In 2002, the Legislature passed anther $10-billion measure, to underwrite construction of a high-speed rail network. But that has not yet gone before the electorate, and this newer bond proposal could end up superseding it.

Lawmakers are expecting to approve increases to the minimum wage and are considering a raft of measures that would expand healthcare benefits to the poor. The Republican governor last year vetoed similar proposals, but Democrats have tweaked them in hopes of making them more appealing this year.

The 50-cent minimum wage increase, for instance, still would raise hourly pay to $7.25. But rather than hike it in another year by an additional 50 cents, as last year’s proposal would have done, this plan would link future increases to the rate of inflation. The change has yet to win over the state’s business lobby, which fears higher wages would hurt employers and reduce hiring.

Many of the healthcare bills are aimed at expanding coverage for the young, considered a more sympathetic group than the population at large.

“We have a body of bills that are going to be going down to the governor’s office that I believe will improve the quality of life for Californians,” said Assembly Speaker Fabian Nunez (D-Los Angeles).

One late-arriving issue is how California should deal with a U.S. Supreme Court decision in June that allows governments to take private property through eminent domain for economic development efforts. Democratic leaders are hoping to devise rules to determine the circumstances in which such takings should be permitted.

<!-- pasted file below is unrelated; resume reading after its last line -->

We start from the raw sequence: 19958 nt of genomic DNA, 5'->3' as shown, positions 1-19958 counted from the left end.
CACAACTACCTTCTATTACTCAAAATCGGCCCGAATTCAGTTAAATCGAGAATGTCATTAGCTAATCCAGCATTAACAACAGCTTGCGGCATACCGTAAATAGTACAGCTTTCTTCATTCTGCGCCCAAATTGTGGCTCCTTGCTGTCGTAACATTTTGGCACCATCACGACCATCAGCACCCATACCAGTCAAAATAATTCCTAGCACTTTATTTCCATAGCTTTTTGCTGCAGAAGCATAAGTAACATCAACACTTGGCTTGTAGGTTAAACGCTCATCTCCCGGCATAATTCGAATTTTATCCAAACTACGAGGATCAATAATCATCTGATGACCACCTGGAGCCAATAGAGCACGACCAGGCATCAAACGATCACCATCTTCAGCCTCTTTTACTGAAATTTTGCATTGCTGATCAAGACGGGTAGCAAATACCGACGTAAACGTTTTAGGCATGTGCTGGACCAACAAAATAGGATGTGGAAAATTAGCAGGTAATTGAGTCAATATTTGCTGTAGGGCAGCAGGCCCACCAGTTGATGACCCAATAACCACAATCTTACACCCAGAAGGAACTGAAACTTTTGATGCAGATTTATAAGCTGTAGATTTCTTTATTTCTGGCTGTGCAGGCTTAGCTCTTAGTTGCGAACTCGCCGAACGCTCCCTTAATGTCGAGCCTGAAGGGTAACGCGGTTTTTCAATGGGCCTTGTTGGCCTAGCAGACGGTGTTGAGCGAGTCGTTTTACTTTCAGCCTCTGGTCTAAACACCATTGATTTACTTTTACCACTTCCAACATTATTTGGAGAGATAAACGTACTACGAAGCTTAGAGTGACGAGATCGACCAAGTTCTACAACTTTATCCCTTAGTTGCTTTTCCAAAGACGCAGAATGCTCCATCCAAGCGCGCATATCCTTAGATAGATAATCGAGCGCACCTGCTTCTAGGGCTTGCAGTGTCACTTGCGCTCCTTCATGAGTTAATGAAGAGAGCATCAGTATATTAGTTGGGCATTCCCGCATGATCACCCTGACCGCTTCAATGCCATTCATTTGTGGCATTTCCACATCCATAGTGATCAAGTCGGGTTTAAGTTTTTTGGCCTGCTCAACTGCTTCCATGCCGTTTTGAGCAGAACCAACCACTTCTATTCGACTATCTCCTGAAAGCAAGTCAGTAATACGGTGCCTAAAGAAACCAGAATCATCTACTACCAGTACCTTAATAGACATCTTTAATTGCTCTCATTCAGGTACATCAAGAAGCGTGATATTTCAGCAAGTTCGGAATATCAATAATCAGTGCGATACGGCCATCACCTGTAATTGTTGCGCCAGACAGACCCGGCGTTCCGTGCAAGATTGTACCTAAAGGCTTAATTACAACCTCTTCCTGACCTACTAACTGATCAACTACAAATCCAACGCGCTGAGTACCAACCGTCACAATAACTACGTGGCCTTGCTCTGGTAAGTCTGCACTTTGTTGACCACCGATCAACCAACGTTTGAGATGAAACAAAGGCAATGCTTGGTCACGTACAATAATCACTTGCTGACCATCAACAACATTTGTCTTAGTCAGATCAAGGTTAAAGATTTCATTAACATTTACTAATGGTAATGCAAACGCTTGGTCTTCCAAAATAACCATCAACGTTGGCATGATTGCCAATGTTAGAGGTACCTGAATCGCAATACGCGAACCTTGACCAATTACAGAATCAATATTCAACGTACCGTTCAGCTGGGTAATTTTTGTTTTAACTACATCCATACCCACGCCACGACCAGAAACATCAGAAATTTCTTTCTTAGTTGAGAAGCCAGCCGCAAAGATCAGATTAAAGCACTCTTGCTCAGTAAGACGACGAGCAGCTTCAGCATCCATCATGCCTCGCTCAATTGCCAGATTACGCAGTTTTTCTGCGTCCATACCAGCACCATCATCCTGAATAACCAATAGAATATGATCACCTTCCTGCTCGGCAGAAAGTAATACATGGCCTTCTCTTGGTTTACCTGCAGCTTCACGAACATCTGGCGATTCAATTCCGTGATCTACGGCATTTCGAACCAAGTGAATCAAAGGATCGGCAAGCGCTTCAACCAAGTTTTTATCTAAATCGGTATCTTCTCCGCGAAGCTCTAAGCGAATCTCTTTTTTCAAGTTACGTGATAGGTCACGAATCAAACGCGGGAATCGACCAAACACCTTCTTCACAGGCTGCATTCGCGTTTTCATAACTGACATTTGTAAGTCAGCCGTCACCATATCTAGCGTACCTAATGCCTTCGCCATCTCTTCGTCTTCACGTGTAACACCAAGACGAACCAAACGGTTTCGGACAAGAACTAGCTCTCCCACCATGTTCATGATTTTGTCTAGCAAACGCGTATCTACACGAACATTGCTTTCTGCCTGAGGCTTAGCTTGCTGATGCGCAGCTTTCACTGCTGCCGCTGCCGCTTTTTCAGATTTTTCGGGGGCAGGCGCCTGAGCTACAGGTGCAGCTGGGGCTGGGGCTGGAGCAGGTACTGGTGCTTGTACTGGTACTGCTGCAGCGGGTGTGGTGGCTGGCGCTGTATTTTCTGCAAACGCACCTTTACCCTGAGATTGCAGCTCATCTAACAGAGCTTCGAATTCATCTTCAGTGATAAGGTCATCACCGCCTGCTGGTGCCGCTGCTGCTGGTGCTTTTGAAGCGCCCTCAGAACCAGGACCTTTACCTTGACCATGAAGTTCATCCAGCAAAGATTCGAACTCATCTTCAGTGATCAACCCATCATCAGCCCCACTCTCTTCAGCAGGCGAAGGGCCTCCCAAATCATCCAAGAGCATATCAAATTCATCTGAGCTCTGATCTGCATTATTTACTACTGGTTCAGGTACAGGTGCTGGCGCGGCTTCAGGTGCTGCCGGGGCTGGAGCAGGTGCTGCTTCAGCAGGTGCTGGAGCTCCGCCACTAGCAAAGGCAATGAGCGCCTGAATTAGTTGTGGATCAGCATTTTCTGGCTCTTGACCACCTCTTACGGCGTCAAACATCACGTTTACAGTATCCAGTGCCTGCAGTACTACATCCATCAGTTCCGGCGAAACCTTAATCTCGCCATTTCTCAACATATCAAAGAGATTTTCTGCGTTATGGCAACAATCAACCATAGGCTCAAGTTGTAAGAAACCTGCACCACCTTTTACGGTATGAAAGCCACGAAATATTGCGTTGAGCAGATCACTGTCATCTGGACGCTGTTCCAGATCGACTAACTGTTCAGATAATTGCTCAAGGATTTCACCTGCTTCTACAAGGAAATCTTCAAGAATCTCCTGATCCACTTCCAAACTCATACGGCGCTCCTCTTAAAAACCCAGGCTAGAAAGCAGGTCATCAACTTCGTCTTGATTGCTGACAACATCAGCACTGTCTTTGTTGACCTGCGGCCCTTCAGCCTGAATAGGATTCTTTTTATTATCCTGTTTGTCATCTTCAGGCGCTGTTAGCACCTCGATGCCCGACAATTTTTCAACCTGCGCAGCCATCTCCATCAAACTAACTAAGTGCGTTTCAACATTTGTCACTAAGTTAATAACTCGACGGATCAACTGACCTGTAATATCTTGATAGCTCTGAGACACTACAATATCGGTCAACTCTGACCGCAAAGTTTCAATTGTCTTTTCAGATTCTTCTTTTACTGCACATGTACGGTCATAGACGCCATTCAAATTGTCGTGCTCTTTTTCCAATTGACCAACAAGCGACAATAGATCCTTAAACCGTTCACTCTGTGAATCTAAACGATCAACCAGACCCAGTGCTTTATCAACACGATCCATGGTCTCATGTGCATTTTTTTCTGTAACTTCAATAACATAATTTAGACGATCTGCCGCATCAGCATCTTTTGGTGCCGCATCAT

The Legislature could also act on a number of the governor’s proposals, including bills to encourage greater installation of solar panels and speed up the way Caltrans designs and builds road projects.

Schwarzenegger is also pressing for stricter limits on junk food and nutrition-deficient drinks sold in schools. And the governor plans today to introduce legislation to fortify the state’s sex-offender laws.

One of the trickiest issues facing legislators concerns the way hospitals are financed. In June, the Schwarzenegger and Bush administrations agreed to a five-year deal limiting the way California can spend $18.4 billion on Medicaid healthcare for the poor.

The governor and Legislature now have to work out exactly how that money is divided among public and private hospitals, which have complained that funding decreases could drive them out of business.

The deal Schwarzenegger struck with the Bush administration will make it much harder for hospitals to use Medicaid money in ways that end up benefiting poor people not covered by the program. For years, California has used Medicaid money to help hospitals that treat large numbers of poor people not covered by the program.

The Democrats have misgivings about a component of the deal that shifts 554,000 blind, elderly and disabled poor people now in Medicaid into managed care. But the Schwarzenegger administration said the Bush administration insisted upon that condition.